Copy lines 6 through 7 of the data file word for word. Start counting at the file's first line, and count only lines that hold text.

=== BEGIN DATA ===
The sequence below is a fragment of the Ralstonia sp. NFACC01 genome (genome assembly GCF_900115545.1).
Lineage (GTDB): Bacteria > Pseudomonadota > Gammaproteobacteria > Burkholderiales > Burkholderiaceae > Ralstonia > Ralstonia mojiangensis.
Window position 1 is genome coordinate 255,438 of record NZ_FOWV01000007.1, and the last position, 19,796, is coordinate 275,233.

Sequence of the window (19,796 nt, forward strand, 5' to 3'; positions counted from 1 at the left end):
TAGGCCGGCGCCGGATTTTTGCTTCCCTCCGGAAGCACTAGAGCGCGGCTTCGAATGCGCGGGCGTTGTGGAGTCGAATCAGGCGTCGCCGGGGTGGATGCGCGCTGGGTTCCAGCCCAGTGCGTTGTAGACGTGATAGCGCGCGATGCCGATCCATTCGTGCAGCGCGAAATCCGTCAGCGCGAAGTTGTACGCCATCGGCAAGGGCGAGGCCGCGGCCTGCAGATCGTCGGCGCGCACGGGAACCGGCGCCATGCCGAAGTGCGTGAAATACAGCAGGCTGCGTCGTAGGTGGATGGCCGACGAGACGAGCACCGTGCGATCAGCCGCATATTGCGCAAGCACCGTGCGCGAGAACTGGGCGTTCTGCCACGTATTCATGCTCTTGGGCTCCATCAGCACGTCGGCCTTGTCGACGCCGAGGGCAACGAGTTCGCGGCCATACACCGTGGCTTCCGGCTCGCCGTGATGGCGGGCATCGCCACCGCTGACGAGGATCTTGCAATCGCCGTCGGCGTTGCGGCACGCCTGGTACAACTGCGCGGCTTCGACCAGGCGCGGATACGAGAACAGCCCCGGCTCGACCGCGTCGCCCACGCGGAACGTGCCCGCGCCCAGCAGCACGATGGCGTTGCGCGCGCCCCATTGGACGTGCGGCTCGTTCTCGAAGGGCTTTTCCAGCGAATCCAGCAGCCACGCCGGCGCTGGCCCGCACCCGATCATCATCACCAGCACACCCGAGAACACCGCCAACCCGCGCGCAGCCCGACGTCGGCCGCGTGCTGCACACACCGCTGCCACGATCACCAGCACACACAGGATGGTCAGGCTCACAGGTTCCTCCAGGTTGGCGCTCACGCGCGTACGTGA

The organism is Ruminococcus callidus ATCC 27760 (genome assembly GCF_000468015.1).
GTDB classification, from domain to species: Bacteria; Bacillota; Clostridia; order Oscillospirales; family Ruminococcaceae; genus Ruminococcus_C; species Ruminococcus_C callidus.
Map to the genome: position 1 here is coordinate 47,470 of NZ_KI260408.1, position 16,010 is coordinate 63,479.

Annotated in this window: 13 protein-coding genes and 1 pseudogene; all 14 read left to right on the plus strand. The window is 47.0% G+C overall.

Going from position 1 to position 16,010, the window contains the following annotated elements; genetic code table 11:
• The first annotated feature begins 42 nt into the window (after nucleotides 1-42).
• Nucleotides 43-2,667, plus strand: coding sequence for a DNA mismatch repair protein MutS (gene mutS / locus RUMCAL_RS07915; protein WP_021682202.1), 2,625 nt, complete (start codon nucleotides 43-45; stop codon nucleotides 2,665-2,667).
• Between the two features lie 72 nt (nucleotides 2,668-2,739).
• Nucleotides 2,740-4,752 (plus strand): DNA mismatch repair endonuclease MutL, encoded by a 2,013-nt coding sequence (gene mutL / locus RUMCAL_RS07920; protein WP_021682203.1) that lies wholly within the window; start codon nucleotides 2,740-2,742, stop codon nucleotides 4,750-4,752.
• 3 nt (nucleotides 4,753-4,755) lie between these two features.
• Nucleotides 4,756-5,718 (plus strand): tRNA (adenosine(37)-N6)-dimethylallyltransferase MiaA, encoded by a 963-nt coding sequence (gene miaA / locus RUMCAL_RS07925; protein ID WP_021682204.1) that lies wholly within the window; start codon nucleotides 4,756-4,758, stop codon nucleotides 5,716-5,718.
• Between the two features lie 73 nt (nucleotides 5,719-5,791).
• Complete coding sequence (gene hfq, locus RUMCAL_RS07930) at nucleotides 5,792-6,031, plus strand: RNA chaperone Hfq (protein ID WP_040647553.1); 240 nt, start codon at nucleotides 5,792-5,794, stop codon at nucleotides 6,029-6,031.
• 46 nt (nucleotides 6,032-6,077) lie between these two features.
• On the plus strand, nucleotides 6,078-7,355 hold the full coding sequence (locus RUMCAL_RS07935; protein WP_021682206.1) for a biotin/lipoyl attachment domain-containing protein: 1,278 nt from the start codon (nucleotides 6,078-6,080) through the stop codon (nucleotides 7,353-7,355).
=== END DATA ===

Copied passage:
The organism is Ruminococcus callidus ATCC 27760 (genome assembly GCF_000468015.1).
GTDB classification, from domain to species: Bacteria; Bacillota; Clostridia; order Oscillospirales; family Ruminococcaceae; genus Ruminococcus_C; species Ruminococcus_C callidus.